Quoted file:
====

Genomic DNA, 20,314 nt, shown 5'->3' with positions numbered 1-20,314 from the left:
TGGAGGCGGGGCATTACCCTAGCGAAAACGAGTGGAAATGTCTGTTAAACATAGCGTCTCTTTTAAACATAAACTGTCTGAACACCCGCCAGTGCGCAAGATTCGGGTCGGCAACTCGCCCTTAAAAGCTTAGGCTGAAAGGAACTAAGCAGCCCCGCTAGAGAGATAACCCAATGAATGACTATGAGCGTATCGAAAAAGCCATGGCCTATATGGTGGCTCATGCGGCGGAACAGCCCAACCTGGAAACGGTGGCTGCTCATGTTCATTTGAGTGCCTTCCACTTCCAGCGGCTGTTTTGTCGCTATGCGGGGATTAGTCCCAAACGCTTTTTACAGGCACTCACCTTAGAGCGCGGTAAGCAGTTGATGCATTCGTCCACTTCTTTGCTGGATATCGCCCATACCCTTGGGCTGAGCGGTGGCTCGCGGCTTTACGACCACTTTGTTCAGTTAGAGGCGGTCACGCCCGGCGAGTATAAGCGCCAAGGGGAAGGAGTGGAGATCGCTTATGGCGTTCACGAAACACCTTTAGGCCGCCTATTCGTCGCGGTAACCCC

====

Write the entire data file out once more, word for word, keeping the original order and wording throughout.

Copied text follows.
Genomic DNA, 20,314 nt, shown 5'->3' with positions numbered 1-20,314 from the left:
TGGAGGCGGGGCATTACCCTAGCGAAAACGAGTGGAAATGTCTGTTAAACATAGCGTCTCTTTTAAACATAAACTGTCTGAACACCCGCCAGTGCGCAAGATTCGGGTCGGCAACTCGCCCTTAAAAGCTTAGGCTGAAAGGAACTAAGCAGCCCCGCTAGAGAGATAACCCAATGAATGACTATGAGCGTATCGAAAAAGCCATGGCCTATATGGTGGCTCATGCGGCGGAACAGCCCAACCTGGAAACGGTGGCTGCTCATGTTCATTTGAGTGCCTTCCACTTCCAGCGGCTGTTTTGTCGCTATGCGGGGATTAGTCCCAAACGCTTTTTACAGGCACTCACCTTAGAGCGCGGTAAGCAGTTGATGCATTCGTCCACTTCTTTGCTGGATATCGCCCATACCCTTGGGCTGAGCGGTGGCTCGCGGCTTTACGACCACTTTGTTCAGTTAGAGGCGGTCACGCCCGGCGAGTATAAGCGCCAAGGGGAAGGAGTGGAGATCGCTTATGGCGTTCACGAAACACCTTTAGGCCGCCTATTCGTCGCGGTAACCCC